In 1993, Elders was nominated by President Bill Clinton to the post of. U.S. Surgeon General. She was only the second black person to be tapped for a cabinet-level position. Elders’ nomination was met with strong opposition from conservatives at the time because of her outspokenness on sex education, but she was eventually confirmed. As surgeon general, Elders focused on several health issues: tobacco-related disease, AIDS, and alcohol and drug abuse; she also continued her advocacy for sex education. She played an important role in Clinton’s early efforts to reorganize the health care system, and she regularly urged the public to consider unorthodox solutions to public health problems. Some of her suggestions concerning sex education in public schools, however, caused great controversy, and in December 1994 Clinton asked her to resign.
Elders returned to the University of Arkansas as a faculty researcher and professor of pediatric endocrinology at the Arkansas Children's Hospital. As of 2021 and now retired from practice, Elders serves as professor emerita at the University of Arkansas School of Medicine and remains active in public health education often advocating for comprehensive sexual health education and speaking out against teen pregnancy.
Celebrate Black History Month: Patricia Bath
by Annie Wilson, CMA
Patricia Bath, MD, was an ophthalmologist and inventor of the Laserphaco Probe used in cataract surgery which resulted in her becoming the first black woman physician to receive a medical patent.
Bath was born 1942, in the Harlem neighborhood of New York City. When she was still a teenager, she received a scholarship from the US National Science Foundation, which led to an opportunity to join a research project at Yeshiva University and the then Harlem Hospital Center in New York. She stayed in New York for her undergraduate degree, studying chemistry at Hunter College, and then moved to Washington, DC, for her medical degree at Howard University College of Medicine. Bath interned at Harlem Hospital from 1968 to 1969 and completed a fellowship in ophthalmology at Columbia University from 1969 to 1970.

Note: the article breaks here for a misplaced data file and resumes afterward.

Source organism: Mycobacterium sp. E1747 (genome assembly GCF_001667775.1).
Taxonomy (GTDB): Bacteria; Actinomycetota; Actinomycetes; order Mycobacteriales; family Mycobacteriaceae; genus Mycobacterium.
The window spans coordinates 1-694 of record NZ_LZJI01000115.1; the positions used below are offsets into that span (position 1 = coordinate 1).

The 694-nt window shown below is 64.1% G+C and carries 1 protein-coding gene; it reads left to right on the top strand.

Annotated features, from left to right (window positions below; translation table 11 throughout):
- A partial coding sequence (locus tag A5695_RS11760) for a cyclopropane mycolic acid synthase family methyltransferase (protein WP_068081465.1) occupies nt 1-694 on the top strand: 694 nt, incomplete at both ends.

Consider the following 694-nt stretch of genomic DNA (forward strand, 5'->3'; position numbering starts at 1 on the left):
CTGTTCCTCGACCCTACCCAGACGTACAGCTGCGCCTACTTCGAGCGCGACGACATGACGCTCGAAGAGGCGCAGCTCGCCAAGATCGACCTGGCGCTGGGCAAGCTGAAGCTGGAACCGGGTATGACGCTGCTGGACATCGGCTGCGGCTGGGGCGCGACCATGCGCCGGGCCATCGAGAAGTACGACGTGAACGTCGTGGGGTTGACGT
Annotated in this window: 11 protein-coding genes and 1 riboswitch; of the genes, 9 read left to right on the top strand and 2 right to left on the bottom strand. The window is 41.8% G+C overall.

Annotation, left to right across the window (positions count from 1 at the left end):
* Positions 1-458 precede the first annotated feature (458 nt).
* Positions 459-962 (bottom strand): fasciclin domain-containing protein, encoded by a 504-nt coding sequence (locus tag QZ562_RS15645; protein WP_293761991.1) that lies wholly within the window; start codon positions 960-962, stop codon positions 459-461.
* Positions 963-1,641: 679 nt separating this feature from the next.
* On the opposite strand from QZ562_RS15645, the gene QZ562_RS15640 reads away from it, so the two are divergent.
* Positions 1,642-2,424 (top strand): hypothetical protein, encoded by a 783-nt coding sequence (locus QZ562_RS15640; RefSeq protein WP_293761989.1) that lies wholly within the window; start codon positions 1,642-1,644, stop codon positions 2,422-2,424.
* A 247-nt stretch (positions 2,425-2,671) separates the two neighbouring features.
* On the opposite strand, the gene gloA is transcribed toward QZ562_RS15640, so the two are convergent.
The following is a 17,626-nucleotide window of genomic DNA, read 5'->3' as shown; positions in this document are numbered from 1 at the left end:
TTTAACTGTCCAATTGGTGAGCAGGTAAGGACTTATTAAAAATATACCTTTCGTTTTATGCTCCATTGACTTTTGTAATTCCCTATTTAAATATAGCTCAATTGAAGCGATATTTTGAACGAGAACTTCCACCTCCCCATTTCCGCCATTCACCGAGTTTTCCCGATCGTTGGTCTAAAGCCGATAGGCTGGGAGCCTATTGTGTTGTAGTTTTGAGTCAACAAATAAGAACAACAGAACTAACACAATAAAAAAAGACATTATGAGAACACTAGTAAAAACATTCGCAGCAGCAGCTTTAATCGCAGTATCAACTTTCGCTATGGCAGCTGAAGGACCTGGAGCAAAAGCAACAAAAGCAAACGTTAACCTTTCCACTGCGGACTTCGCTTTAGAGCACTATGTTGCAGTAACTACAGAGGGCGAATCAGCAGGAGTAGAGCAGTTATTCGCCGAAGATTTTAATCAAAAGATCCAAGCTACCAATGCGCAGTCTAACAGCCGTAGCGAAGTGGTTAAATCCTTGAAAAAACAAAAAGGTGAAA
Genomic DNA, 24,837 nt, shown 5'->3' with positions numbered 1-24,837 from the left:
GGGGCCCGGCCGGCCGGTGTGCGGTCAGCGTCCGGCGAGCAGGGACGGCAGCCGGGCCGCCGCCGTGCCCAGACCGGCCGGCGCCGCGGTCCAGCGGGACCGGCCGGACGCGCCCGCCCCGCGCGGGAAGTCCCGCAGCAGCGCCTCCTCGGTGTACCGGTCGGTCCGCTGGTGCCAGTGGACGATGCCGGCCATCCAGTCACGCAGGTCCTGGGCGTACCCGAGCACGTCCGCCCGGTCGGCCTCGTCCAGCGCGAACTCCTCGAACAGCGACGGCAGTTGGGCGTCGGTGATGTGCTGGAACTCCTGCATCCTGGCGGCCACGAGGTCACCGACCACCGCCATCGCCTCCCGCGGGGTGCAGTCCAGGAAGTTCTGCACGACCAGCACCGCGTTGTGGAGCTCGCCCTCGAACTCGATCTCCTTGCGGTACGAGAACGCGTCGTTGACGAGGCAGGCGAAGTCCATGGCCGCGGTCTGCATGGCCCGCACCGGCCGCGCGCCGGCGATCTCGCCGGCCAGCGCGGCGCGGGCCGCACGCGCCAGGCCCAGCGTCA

While at Harlem Hospital and Columbia University, Bath quickly noticed the eye clinic in Harlem had an extraordinary amount of blind or visually impaired patients compared to the few at Columbia. This observation led her to conduct a retrospective epidemiological study, which documented that blindness among black patients was double that among white patients. Bath concluded that the high prevalence of blindness among the black population was due to lack of access to ophthalmic care. As a result, she proposed a new discipline, known as community ophthalmology, which was grounded in her belief that “eyesight is a basic human right”.